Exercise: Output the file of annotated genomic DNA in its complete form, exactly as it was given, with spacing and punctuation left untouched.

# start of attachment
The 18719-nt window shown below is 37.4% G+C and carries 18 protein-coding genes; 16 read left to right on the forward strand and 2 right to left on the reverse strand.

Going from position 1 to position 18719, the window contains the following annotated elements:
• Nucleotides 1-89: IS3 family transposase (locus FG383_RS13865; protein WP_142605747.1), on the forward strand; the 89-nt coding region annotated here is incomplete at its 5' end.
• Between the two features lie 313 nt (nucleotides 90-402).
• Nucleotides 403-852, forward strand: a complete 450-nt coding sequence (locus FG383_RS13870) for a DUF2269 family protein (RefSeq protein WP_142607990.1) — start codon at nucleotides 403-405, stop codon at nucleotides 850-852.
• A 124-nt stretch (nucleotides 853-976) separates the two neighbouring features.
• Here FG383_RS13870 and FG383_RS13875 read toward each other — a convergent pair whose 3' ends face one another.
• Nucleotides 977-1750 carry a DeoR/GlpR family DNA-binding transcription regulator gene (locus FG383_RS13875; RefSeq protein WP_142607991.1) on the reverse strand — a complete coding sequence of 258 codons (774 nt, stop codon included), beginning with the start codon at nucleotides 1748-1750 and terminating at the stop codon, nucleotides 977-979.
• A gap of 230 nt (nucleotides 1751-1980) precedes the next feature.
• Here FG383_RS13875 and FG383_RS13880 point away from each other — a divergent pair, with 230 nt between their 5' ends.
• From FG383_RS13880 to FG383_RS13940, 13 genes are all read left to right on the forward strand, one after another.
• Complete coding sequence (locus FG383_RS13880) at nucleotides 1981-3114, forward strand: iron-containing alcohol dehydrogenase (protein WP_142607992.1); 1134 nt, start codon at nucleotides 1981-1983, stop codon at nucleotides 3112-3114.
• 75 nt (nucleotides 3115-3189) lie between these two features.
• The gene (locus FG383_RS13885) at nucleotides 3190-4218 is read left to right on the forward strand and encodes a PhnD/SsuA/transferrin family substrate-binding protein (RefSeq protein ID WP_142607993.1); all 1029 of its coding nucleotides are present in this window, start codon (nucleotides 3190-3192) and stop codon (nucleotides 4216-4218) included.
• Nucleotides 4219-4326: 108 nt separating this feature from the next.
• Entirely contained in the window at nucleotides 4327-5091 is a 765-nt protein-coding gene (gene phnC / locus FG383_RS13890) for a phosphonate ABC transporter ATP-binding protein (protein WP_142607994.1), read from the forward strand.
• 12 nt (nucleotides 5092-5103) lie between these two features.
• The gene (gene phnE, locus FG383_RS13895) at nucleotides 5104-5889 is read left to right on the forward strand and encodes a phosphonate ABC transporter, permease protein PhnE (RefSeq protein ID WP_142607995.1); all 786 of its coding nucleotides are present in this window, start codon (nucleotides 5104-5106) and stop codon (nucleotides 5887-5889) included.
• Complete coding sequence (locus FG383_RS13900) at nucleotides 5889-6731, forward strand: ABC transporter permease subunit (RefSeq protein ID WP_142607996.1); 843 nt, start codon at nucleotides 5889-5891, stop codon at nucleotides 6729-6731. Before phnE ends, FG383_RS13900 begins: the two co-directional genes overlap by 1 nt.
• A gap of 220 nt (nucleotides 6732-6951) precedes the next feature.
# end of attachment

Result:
The 18719-nt window shown below is 37.4% G+C and carries 18 protein-coding genes; 16 read left to right on the forward strand and 2 right to left on the reverse strand.

Going from position 1 to position 18719, the window contains the following annotated elements:
• Nucleotides 1-89: IS3 family transposase (locus FG383_RS13865; protein WP_142605747.1), on the forward strand; the 89-nt coding region annotated here is incomplete at its 5' end.
• Between the two features lie 313 nt (nucleotides 90-402).
• Nucleotides 403-852, forward strand: a complete 450-nt coding sequence (locus FG383_RS13870) for a DUF2269 family protein (RefSeq protein WP_142607990.1) — start codon at nucleotides 403-405, stop codon at nucleotides 850-852.
• A 124-nt stretch (nucleotides 853-976) separates the two neighbouring features.
• Here FG383_RS13870 and FG383_RS13875 read toward each other — a convergent pair whose 3' ends face one another.
• Nucleotides 977-1750 carry a DeoR/GlpR family DNA-binding transcription regulator gene (locus FG383_RS13875; RefSeq protein WP_142607991.1) on the reverse strand — a complete coding sequence of 258 codons (774 nt, stop codon included), beginning with the start codon at nucleotides 1748-1750 and terminating at the stop codon, nucleotides 977-979.
• A gap of 230 nt (nucleotides 1751-1980) precedes the next feature.
• Here FG383_RS13875 and FG383_RS13880 point away from each other — a divergent pair, with 230 nt between their 5' ends.
• From FG383_RS13880 to FG383_RS13940, 13 genes are all read left to right on the forward strand, one after another.
• Complete coding sequence (locus FG383_RS13880) at nucleotides 1981-3114, forward strand: iron-containing alcohol dehydrogenase (protein WP_142607992.1); 1134 nt, start codon at nucleotides 1981-1983, stop codon at nucleotides 3112-3114.
• 75 nt (nucleotides 3115-3189) lie between these two features.
• The gene (locus FG383_RS13885) at nucleotides 3190-4218 is read left to right on the forward strand and encodes a PhnD/SsuA/transferrin family substrate-binding protein (RefSeq protein ID WP_142607993.1); all 1029 of its coding nucleotides are present in this window, start codon (nucleotides 3190-3192) and stop codon (nucleotides 4216-4218) included.
• Nucleotides 4219-4326: 108 nt separating this feature from the next.
• Entirely contained in the window at nucleotides 4327-5091 is a 765-nt protein-coding gene (gene phnC / locus FG383_RS13890) for a phosphonate ABC transporter ATP-binding protein (protein WP_142607994.1), read from the forward strand.
• 12 nt (nucleotides 5092-5103) lie between these two features.
• The gene (gene phnE, locus FG383_RS13895) at nucleotides 5104-5889 is read left to right on the forward strand and encodes a phosphonate ABC transporter, permease protein PhnE (RefSeq protein ID WP_142607995.1); all 786 of its coding nucleotides are present in this window, start codon (nucleotides 5104-5106) and stop codon (nucleotides 5887-5889) included.
• Complete coding sequence (locus FG383_RS13900) at nucleotides 5889-6731, forward strand: ABC transporter permease subunit (RefSeq protein ID WP_142607996.1); 843 nt, start codon at nucleotides 5889-5891, stop codon at nucleotides 6729-6731. Before phnE ends, FG383_RS13900 begins: the two co-directional genes overlap by 1 nt.
• A gap of 220 nt (nucleotides 6732-6951) precedes the next feature.